Coffee Shop @ If Lounge 1212 Dundas West, at Lakeview, 416-588-4900. Complete meals for $18 per person, including all taxes, tip and a domestic lager. Average main $8. Open Tuesday to Sunday 9 am to 9 pm, bar nightly till 2 am. Closed Monday. Access: one step at door, washrooms in basement. Rating: NNN Rating: NNN
What if you opened a hip upscale lounge and nobody came? That's exactly the dilemma facing brother-and-sister act Paul and Nancy Coelho, who opened If Lounge on a stretch of soon-to-be trendy Dundas West three years ago. Though it made an initial splash with the late-night cocktail crowd, If hasn't really found an audience since. Worse, locals don't know what to make of the place. All shiny chrome, exposed brick and curvy banquettes, If is perhaps a little too glam for a neighbourhood where the primary dining destinations are a KFC and a spoon that specializes in the appetizing hybrid that is Portuguese Chinese cuisine.
Last April, the Coelhos went all out to attract new customers by adding first-time chef Elena Simunovic to their team and instigating an all-day menu that runs from 9 in the morning till 9 at night. To confuse matters, they've called the concept Coffee Shop, but it's not a coffee shop.
On a recent Tuesday morning, I've got the joint to myself. As the late autumn sun streams through a wall of French doors that lead to a lovely patio on a leafy parkette, I scan a laminated card artfully pre-stained with a coffee ring and zero in on its very last item: Coffee Shop mini-burgers ($9).
Gentrified junk food, these diminutive upmarket takes on White Castle sliders tiny hamburgers so greasy, chewing isn't required are all the rage in Manhattan. But will Toronto get the joke?
Likely not, but no one's going to laugh at these babies. A beefy trio of 3-ounce medium-rare black Angus patties served on custom-baked miniature pada buns, the first comes topped with ripe Roma tomato, fresh buffalo bocconcini, garlicky mayo and a basil leaf, the second with crumbled feta and sliced English cucumber, while the third arrives dolloped with wasabi aoli and crunchy tempura batter bits.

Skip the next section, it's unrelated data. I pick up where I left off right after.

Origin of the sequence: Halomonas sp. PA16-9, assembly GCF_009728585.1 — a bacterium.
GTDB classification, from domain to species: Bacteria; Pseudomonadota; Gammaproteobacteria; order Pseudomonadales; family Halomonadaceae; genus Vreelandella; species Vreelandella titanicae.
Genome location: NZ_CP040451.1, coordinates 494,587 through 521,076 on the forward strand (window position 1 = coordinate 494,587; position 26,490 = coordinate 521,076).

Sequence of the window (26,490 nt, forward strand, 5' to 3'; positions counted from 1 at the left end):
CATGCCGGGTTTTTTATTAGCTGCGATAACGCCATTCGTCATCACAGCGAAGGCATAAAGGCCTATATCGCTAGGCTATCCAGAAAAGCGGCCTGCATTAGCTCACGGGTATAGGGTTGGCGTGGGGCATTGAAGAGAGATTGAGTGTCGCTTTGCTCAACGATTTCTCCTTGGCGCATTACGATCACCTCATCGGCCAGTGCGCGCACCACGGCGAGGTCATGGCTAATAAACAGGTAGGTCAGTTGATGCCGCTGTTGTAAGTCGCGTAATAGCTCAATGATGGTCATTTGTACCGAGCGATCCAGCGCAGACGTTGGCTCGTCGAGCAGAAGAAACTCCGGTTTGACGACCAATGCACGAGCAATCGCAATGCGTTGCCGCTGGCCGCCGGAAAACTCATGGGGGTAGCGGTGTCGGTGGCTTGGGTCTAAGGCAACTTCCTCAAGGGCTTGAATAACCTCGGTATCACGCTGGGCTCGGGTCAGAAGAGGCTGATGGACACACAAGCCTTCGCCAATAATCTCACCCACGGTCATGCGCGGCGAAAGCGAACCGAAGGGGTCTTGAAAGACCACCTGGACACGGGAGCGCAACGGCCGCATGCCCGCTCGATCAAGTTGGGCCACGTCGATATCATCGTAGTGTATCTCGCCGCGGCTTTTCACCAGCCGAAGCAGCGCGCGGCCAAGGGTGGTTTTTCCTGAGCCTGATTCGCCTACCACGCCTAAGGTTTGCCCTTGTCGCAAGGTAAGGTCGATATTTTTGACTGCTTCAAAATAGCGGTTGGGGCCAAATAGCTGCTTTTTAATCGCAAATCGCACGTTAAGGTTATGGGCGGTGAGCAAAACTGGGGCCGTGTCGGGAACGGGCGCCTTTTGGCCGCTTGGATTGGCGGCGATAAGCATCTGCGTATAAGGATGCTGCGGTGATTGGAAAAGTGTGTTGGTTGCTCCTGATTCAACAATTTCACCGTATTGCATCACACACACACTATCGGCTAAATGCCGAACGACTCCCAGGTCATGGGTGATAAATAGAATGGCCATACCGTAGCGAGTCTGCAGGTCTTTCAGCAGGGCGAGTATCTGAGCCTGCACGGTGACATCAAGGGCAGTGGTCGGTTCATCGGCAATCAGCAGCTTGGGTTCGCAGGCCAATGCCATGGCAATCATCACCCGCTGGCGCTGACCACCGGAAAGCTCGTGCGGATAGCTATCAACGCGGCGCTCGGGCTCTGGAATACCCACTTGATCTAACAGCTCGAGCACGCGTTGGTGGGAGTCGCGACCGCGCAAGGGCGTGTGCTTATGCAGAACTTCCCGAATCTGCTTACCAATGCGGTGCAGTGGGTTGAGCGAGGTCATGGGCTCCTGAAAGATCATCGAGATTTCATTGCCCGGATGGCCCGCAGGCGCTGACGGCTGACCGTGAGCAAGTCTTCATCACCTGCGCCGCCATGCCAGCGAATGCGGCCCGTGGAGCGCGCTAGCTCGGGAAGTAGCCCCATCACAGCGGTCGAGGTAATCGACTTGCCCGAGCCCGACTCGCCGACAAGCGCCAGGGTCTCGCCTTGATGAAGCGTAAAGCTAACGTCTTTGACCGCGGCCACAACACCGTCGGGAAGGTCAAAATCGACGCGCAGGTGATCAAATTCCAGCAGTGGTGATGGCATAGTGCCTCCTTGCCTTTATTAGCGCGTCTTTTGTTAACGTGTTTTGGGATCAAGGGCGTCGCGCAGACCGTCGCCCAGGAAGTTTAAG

And if that doesn't convince them, these dynamite burgers come additionally sided, like most mains here, with mesclun dressed in a mustard sesame vinaigrette and halved baby new potatoes sautéed alongside sweet red bell pepper and roasted garlic clove. Count me converted.
Simunovic's cinnamon and cardamom biscuits ($3) are not to be missed either, a buttered threesome of spice-scented scones plated with ripe strawberry and mint leaf. Her banana-stuffed 'n' toasted pecan-tossed French toast made with My Market Bakery's wonderful challah, and vanilla-bean waffles sloshed with blueberry maple syrup (both $7) are so rich, if you threw a scoop of ice cream on 'em they'd be dessert.
Coffee Shop's tasty take on the BLT finds a chewy Ital-style baguette palatably stuffed with smoky, somewhat salty prosciutto, crisp raw arugula and thickly sliced tomato.
And its delish Thai interpretation of the lowly chicken sandwich sees a generous slab of lightly grilled breast rubbed with red curry paste and garnished with crunchy red onion and mango salsa (both $8 with salad and/or spuds).
Only the daily omelette ($6 with sides) disappoints. More of an eggy pancake, it's folded over ho-hum supermarket sausage and some caramelized onion. But why go coffee shop when you can do Coffee Shop especially those fabulous mini-burgers in style?